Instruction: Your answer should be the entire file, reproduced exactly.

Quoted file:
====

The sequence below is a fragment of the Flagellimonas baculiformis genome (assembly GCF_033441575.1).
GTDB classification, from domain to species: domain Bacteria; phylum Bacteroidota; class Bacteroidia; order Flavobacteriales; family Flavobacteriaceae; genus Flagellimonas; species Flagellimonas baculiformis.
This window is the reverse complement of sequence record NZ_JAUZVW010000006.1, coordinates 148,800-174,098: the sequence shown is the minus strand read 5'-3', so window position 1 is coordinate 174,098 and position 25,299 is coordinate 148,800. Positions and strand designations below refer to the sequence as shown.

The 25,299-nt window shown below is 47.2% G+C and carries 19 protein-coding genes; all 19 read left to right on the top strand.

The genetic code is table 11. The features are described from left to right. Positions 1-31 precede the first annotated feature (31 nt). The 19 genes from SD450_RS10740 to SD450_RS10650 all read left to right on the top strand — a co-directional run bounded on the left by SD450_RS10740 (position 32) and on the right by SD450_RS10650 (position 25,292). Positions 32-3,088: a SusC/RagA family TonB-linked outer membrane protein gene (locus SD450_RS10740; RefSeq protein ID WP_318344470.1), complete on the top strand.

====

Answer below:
The sequence below is a fragment of the Flagellimonas baculiformis genome (assembly GCF_033441575.1).
GTDB classification, from domain to species: domain Bacteria; phylum Bacteroidota; class Bacteroidia; order Flavobacteriales; family Flavobacteriaceae; genus Flagellimonas; species Flagellimonas baculiformis.
This window is the reverse complement of sequence record NZ_JAUZVW010000006.1, coordinates 148,800-174,098: the sequence shown is the minus strand read 5'-3', so window position 1 is coordinate 174,098 and position 25,299 is coordinate 148,800. Positions and strand designations below refer to the sequence as shown.

The 25,299-nt window shown below is 47.2% G+C and carries 19 protein-coding genes; all 19 read left to right on the top strand.

The genetic code is table 11. The features are described from left to right. Positions 1-31 precede the first annotated feature (31 nt). The 19 genes from SD450_RS10740 to SD450_RS10650 all read left to right on the top strand — a co-directional run bounded on the left by SD450_RS10740 (position 32) and on the right by SD450_RS10650 (position 25,292). Positions 32-3,088: a SusC/RagA family TonB-linked outer membrane protein gene (locus SD450_RS10740; RefSeq protein ID WP_318344470.1), complete on the top strand.